Happy Birthday Wrigley Field

Wrigley Field 100, Photo credit: Kate Gallery, Neighborhood Nomads

April 23, 2014, Washington, DC: There’s something about ballparks. Their charm and nostalgia is unrivaled by virtually all other types of gathering spaces. Today on the 100th anniversary of the opening of Chicago’s Wrigley Field, I’m especially appreciative of those old ballparks still standing in the heart of our cities, now wedged tightly into urban neighborhoods. They’re aren’t many of them left and they’ve stood there as anchors while their communities grew up around them. I recall an afternoon I spent at Wrigley several years ago, drinking a Schlitz on a snowy April afternoon, and I can’t think of anything more quintessentially Chicago.

The Chicago Sun Times and the Chicago Tribune have lovely tributes to Wrigley on their websites today. It’s evident in features like these that there’s more to it than the game, that there’s something about the place as well that brings out the collective energy of the people who gather there. The last time I was in Wrigleyville was about a year and a half ago on a drab day in the offseason. Even then, driving west on Waveland Ave. past that ancient scoreboard, the history and pull of the structure itself was palpable. I was immediately daydreaming of the next time I’d be inside, enveloped by the spirit of 100 years worth of fans and ghosts.

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The Summer of the Shared Bicycle

bikeshare dcAugust 10, 2013, Washington, DC: I am a saner person on a bicycle. There are strong arguments to be made for bicycling as a money saver, a time saver and a healthy choice, but the bottom line is that my blood boils less when I’m biking rather than driving and I actually enjoy getting from Point A to Point B. This summer more than ever before, it’s apparent there are a lot of us out there.

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The Lifecycle of Place

Chinatown Washington DC 2012May 30, 2013, Washington, DC: Have you ever lived in a city or town that is no longer alive? Are there places you remember from childhood or somewhere along the way that have simply ceased to exist? Can a place die and fade away completely or will always experience rebirth, in some form?

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Miles From Monday: Public Hotel

public hotel, chicago

“It occurs to me that I’ve spent my entire adulthood trying to integrate my travel life with my “real” life, hoping I might bridge that unbridgeable ocean between home and away. Why else would I model my apartment after far-flung hotels, if not to persuade my ideal self to come back and live with me?”

-Peter Jon Lindberg, “The Art of Bringing Hotel Design Home,” Travel and Leisure

Miles from Monday is a travel series focused on venturing out of the spaces we inhabit during our work week and retreating to landscapes that feel far from routine.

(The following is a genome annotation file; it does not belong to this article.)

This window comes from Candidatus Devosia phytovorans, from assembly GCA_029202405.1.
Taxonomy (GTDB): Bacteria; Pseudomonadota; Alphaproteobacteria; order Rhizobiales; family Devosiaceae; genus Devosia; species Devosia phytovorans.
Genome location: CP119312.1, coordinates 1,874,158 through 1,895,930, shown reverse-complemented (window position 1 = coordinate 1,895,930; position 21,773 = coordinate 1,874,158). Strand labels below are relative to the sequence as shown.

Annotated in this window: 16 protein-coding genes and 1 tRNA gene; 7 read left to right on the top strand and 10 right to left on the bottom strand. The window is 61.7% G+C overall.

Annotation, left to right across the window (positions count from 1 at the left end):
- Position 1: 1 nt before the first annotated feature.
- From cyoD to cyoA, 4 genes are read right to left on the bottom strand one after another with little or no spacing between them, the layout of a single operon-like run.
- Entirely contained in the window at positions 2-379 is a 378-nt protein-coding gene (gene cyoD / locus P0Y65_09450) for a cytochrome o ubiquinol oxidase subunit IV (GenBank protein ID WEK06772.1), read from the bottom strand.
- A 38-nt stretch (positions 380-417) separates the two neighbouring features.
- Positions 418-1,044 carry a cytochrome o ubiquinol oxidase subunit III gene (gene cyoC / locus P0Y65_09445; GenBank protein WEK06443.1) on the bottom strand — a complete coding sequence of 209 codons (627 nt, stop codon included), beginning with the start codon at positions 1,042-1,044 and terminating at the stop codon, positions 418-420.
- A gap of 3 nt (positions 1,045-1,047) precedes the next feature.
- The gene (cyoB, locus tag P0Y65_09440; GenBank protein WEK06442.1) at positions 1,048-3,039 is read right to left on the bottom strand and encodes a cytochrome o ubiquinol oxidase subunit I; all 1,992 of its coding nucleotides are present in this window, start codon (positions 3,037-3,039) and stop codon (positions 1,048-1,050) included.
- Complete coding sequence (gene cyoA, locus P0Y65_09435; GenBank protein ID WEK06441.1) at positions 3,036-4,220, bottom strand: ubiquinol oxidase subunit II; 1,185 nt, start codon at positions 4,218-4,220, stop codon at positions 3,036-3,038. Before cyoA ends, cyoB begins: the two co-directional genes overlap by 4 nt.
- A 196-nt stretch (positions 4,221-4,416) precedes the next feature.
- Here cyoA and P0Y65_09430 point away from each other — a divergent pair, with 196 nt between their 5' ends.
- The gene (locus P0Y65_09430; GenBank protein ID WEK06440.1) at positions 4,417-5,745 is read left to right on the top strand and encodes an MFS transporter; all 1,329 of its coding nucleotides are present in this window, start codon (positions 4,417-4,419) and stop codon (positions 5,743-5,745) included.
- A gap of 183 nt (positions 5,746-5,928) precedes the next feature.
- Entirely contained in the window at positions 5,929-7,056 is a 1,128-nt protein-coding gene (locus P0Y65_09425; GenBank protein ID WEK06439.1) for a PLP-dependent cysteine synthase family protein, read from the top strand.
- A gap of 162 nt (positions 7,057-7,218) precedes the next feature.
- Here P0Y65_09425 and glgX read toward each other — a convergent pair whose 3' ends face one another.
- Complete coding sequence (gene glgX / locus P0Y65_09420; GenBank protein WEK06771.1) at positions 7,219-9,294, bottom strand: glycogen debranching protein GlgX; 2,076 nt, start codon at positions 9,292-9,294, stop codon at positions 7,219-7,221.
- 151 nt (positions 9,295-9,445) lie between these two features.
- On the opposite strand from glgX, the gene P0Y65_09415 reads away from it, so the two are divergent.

January 28, 2013, Washington, DC: On an icy morning like this one, I fantasize about not having to go anywhere. About chores and responsibilities fading away. About waking up in a luxurious hotel and rolling downstairs for hot coffee and bagels and fresh squeezed orange juice. If not for Monday’s obligations in this city miles away, I might go back there, to the Public Hotel on Chicago’s Gold Coast, and linger well into the afternoon.

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Miles from Monday: Top 10 Travels of 2012

2012travel

Miles from Monday is a travel series focused on venturing out of the spaces we inhabit during our work week and retreating to landscapes that feel far from routine.

December 31, 2012, Washington, DC: A cabin in the woods. A seat in the upper deck. A familiar chair in the window at Royal Ground Coffee. Neighborhood Nomads covered extensive ground in 2012 and from each vantage point, we saw the world from a new perspective. Read on for a list of my top ten travels of 2012, then go out and enjoy a happy and healthy 2013! May your New Year be full of the adventure of travel, the comforts of home, the power of place, and the joyful and curious spirit of nomads everywhere.

Best wishes,
Kate

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Home, Simplicity & Frank Lloyd Wright

Frank Lloyd Wright Robie House

“As we live and as we are, Simplicity – with a capital “S” – is difficult to comprehend nowadays. We are no longer truly simple. We no longer live in simple terms or places. Life is a more complex struggle now. It is now valiant to be simple: a courageous thing to even want to be simple. It is a spiritual thing to comprehend what simplicity means.”

-Frank Lloyd Wright

November 28, 2012, Washington, DC: I paid my first visit to a Frank Lloyd Wright house on Saturday. We just so happened to drive by the Robie House on Chicago’s South Side on a cold afternoon with time to spare. It probably won’t surprise you that I wandered inside and signed up for a tour.

What we’d signed up for, actually, was a perfectly timed reminder about simplicity on the advent of a season that quickly overflows with clutter.

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Grateful

thanksgiving family

“I come from a long line of women who open their handbags and take out swatches of upholstery material, colored squares of bathroom tile, seven shades of yellow paint samples, and strips of flowered wallpaper. We love the concept of four walls.”

-Frances Mayes

November 26, 2012, Washington, DC: This passage from Frances Mayes’ “Under the Tuscan Sun” is on display in my aunt’s house in Illinois where we had Thanksgiving dinner. I guess it explains a lot. For the laughter and food and furniture and family we packed into four walls this weekend, I am grateful.